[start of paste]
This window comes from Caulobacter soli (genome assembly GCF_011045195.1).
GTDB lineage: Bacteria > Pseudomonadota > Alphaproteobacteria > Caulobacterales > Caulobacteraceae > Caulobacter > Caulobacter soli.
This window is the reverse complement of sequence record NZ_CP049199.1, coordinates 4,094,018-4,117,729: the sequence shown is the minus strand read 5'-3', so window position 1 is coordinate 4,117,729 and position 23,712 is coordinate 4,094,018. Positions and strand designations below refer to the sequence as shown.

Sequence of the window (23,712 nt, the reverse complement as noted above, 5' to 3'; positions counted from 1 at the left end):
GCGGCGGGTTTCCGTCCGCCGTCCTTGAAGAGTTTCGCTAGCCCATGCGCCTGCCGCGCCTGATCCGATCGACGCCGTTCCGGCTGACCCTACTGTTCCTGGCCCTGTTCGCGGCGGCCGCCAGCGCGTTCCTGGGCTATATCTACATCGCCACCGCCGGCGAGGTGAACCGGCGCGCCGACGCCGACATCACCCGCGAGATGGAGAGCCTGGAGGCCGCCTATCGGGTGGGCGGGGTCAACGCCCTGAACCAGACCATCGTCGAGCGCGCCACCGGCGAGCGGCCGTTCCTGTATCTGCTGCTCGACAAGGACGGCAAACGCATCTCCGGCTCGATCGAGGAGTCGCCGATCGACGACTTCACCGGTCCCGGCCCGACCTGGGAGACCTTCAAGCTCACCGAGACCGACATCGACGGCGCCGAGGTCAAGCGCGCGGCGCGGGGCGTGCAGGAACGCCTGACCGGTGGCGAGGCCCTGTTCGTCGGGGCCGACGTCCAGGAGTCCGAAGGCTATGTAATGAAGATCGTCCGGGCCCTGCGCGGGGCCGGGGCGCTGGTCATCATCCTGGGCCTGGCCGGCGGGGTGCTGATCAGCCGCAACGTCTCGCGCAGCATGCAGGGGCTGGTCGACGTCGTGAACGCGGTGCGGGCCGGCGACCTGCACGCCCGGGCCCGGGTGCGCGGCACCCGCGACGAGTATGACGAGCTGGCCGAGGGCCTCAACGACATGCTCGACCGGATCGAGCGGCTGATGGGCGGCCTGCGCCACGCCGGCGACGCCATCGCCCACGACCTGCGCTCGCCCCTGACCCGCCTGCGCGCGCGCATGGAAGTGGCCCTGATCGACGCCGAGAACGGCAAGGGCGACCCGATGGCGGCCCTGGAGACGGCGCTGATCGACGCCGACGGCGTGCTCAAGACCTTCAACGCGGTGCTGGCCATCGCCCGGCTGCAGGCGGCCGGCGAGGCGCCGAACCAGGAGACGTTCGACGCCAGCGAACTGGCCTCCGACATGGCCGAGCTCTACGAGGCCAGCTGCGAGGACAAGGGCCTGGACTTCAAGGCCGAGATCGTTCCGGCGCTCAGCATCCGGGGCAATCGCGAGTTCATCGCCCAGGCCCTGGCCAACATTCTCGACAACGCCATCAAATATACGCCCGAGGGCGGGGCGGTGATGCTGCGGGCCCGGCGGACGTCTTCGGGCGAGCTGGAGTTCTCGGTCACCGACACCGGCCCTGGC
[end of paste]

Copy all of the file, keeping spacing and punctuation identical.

This window comes from Caulobacter soli (genome assembly GCF_011045195.1).
GTDB lineage: Bacteria > Pseudomonadota > Alphaproteobacteria > Caulobacterales > Caulobacteraceae > Caulobacter > Caulobacter soli.
This window is the reverse complement of sequence record NZ_CP049199.1, coordinates 4,094,018-4,117,729: the sequence shown is the minus strand read 5'-3', so window position 1 is coordinate 4,117,729 and position 23,712 is coordinate 4,094,018. Positions and strand designations below refer to the sequence as shown.

Sequence of the window (23,712 nt, the reverse complement as noted above, 5' to 3'; positions counted from 1 at the left end):
GCGGCGGGTTTCCGTCCGCCGTCCTTGAAGAGTTTCGCTAGCCCATGCGCCTGCCGCGCCTGATCCGATCGACGCCGTTCCGGCTGACCCTACTGTTCCTGGCCCTGTTCGCGGCGGCCGCCAGCGCGTTCCTGGGCTATATCTACATCGCCACCGCCGGCGAGGTGAACCGGCGCGCCGACGCCGACATCACCCGCGAGATGGAGAGCCTGGAGGCCGCCTATCGGGTGGGCGGGGTCAACGCCCTGAACCAGACCATCGTCGAGCGCGCCACCGGCGAGCGGCCGTTCCTGTATCTGCTGCTCGACAAGGACGGCAAACGCATCTCCGGCTCGATCGAGGAGTCGCCGATCGACGACTTCACCGGTCCCGGCCCGACCTGGGAGACCTTCAAGCTCACCGAGACCGACATCGACGGCGCCGAGGTCAAGCGCGCGGCGCGGGGCGTGCAGGAACGCCTGACCGGTGGCGAGGCCCTGTTCGTCGGGGCCGACGTCCAGGAGTCCGAAGGCTATGTAATGAAGATCGTCCGGGCCCTGCGCGGGGCCGGGGCGCTGGTCATCATCCTGGGCCTGGCCGGCGGGGTGCTGATCAGCCGCAACGTCTCGCGCAGCATGCAGGGGCTGGTCGACGTCGTGAACGCGGTGCGGGCCGGCGACCTGCACGCCCGGGCCCGGGTGCGCGGCACCCGCGACGAGTATGACGAGCTGGCCGAGGGCCTCAACGACATGCTCGACCGGATCGAGCGGCTGATGGGCGGCCTGCGCCACGCCGGCGACGCCATCGCCCACGACCTGCGCTCGCCCCTGACCCGCCTGCGCGCGCGCATGGAAGTGGCCCTGATCGACGCCGAGAACGGCAAGGGCGACCCGATGGCGGCCCTGGAGACGGCGCTGATCGACGCCGACGGCGTGCTCAAGACCTTCAACGCGGTGCTGGCCATCGCCCGGCTGCAGGCGGCCGGCGAGGCGCCGAACCAGGAGACGTTCGACGCCAGCGAACTGGCCTCCGACATGGCCGAGCTCTACGAGGCCAGCTGCGAGGACAAGGGCCTGGACTTCAAGGCCGAGATCGTTCCGGCGCTCAGCATCCGGGGCAATCGCGAGTTCATCGCCCAGGCCCTGGCCAACATTCTCGACAACGCCATCAAATATACGCCCGAGGGCGGGGCGGTGATGCTGCGGGCCCGGCGGACGTCTTCGGGCGAGCTGGAGTTCTCGGTCACCGACACCGGCCCTGGC